The new congressman from the 3rd District is Democrat Ben Ray Luján, who was elected in 2008 to the seat vacated when Democrat Tom Udall ran for the Senate. A seventh-generation New Mexican, Luján (LOO-han) is the son of state House Speaker Ben Luján. Luján was born in Santa Fe and grew up on his family’s farm, where he and his three siblings helped raise cattle, sheep and chickens. Luján’s father was a union ironworker who was elected to the New Mexico House of Representatives in 1975. Luján’s mother worked as a secretary for the Pojoaque Valley School District. After graduating from Pojoaque High School, Luján worked as a card dealer in a casino while attending classes at New Mexico Highlands University. In 2002, he became a deputy state treasurer, and a year later, he went to the New Mexico Department of Cultural Affairs as its chief financial officer and director of administrative services.
|Ben Ray Luján (D)||161,292||(57%)||($1,520,908)|
|Daniel East (R)||86,618||(30%)||($190,884)|
|Carol Miller (I)||36,348||(13%)||($42,154)|
|Ben Ray Luján (D)||26,775||(42%)|
|Donald Wiviott (D)||16,497||(26%)|
|Benny Shendo (D)||10,148||(16%)|
|Harry Montoya (D)||7,234||(11%)|
Luján’s first experience with electoral politics was 2004, when he was elected to the New Mexico Public Regulation Commission, which regulates utilities, telecommunications, insurance and transportation in the state. Despite his somewhat sparse credentials, his fellow commissioners elected him chairman. The most pressing issue was the failure of Qwest Communications to invest a promised $788 million in its New Mexico communications network. Under Luján’s leadership, the PRC ordered Qwest to invest in infrastructure or refund the money to customers. Qwest refused, and Democratic Gov. Bill Richardson advocated for a settlement. But Luján and the PRC steadfastly rejected Qwest’s settlement offer, opting instead to take the company to the New Mexico Supreme Court. In 2006, the court sided with the commission, and Qwest ultimately agreed to spend $270 million in the state over three years.
When Udall gave up his House seat to run for the Senate, there was speculation that Luján’s connections to the state’s Democratic establishment might help him seal the party’s nomination without competition from other interested candidates. A year earlier, the New Mexico Legislature passed a law stipulating that candidates had to receive 20% of the delegate vote at their respective party’s pre-primary nominating convention in order to get their names on the primary ballot. The district’s Democratic delegation consisted largely of elected officials, which worked in Luján’s favor. New Mexico developer Donald Wiviott filed a lawsuit seeking to overturn the law. The state Legislature then changed the law to allow candidates who fell short of 20% to get on the ballot by gathering additional signatures from registered voters. At the Democratic nominating convention, Luján got 40% of the vote and Wiviott 30%; both were on the primary ballot. Also on the ballot was Benny Shendo, former head of the New Mexico Indian Affairs Department.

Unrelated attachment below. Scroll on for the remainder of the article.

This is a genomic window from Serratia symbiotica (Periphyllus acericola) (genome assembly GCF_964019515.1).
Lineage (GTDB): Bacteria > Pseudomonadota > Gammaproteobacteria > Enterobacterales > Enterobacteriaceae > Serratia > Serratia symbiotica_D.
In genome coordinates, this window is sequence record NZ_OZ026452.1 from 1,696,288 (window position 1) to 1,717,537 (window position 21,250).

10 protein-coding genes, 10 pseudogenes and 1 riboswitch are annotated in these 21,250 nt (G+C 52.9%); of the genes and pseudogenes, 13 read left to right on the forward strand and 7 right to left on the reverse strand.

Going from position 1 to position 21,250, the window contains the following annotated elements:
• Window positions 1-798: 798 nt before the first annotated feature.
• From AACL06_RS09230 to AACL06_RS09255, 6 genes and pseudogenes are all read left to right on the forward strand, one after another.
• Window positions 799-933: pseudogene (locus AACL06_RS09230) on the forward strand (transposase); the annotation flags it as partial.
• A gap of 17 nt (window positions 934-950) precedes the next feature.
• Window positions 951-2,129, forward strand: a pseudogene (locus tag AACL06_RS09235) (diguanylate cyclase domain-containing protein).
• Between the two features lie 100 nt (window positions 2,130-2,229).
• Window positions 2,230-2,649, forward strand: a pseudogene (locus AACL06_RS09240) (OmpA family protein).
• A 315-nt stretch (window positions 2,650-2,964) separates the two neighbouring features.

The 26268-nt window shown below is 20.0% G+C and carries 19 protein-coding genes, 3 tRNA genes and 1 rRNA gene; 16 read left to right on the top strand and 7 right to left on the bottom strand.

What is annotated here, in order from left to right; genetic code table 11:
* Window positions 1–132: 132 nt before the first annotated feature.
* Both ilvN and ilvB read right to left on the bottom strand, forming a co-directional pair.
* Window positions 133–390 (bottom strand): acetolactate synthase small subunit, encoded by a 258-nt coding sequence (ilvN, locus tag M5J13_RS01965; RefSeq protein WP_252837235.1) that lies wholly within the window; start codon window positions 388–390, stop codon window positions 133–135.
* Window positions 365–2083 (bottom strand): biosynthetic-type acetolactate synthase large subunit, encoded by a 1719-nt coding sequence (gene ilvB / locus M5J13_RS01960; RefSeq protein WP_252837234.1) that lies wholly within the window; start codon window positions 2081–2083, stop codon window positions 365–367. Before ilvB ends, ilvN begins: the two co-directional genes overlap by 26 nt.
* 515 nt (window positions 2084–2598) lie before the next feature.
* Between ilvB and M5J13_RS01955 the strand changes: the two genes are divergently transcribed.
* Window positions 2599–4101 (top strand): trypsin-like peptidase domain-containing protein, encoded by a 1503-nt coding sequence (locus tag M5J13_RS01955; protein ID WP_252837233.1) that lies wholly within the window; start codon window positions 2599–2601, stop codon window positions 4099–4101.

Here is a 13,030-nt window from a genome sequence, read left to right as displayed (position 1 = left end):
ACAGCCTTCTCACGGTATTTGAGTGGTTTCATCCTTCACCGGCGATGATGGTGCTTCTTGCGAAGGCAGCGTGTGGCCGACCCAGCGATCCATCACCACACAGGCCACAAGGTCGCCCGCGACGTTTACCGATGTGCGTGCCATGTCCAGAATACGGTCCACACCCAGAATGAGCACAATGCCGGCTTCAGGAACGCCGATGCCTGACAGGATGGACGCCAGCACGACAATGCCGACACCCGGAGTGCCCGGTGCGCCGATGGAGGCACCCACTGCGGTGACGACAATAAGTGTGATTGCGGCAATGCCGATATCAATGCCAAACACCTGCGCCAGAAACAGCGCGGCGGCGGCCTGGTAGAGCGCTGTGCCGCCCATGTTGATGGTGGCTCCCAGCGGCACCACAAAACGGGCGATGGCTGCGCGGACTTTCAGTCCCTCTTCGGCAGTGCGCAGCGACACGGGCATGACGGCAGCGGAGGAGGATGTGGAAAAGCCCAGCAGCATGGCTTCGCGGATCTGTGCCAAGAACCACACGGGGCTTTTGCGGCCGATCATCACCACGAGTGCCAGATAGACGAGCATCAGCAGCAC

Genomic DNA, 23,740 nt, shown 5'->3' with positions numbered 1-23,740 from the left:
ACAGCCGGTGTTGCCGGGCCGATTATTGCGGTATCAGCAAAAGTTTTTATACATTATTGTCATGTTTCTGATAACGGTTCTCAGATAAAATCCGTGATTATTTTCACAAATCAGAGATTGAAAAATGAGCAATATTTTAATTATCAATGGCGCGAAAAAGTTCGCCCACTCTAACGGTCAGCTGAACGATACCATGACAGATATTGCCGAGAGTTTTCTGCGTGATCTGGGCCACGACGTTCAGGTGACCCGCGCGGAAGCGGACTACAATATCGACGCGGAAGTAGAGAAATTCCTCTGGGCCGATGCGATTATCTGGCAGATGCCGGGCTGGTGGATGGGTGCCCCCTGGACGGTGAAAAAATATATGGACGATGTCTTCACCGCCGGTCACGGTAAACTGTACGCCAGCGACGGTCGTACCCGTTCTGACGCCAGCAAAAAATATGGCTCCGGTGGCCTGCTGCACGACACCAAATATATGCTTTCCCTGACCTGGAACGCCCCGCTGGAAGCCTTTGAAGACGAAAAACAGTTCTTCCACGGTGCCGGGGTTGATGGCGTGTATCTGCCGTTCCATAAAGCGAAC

The primary race quickly turned negative. Wiviott ran ads claiming Luján’s father had helped him secure his job as deputy state treasurer and criticizing Luján’s attendance record on a governor-appointed Telehealth Commission. He also called for Luján to release his college transcripts. Luján responded with ads claiming that Wiviott’s Texas trailer-parts company had been charged by the Federal Trade Commission with price-fixing and called for Wiviott to release his tax returns. But Shendo caused the race’s biggest controversy when he implied that Luján was gay at a candidate forum. In a later email, he said Luján’s parents had hired a woman to pretend that she was Luján’s girlfriend. Shendo, who had been gaining traction among the district’s liberal voters, drew criticism from local gay-rights groups.
Luján picked up endorsements from Richardson, local labor unions and the Sierra Club environmental group. Wiviott was endorsed by Joe Wilson, husband of ex-CIA officer Valerie Plame Wilson, a former covert agent whose outing by officials in the Bush administration caused a major controversy in 2003-07; the couple had recently moved to Santa Fe. Wiviott invested almost $1.6 million of his own money in the campaign. Luján spent less than $800,000. Luján won with 42% of the vote to Wiviott’s 26%. Shendo got 16%.
In the general election, Luján faced Republican Daniel East, a building contractor, and independent Carol Miller. The district’s strong Democratic leanings and Luján’s aggressive fundraising made the race a foregone conclusion. He won with 57% of the vote. East received 30%, Miller 13%.
Luján sits on the Committee on Homeland Security and the Science and Technology Committee.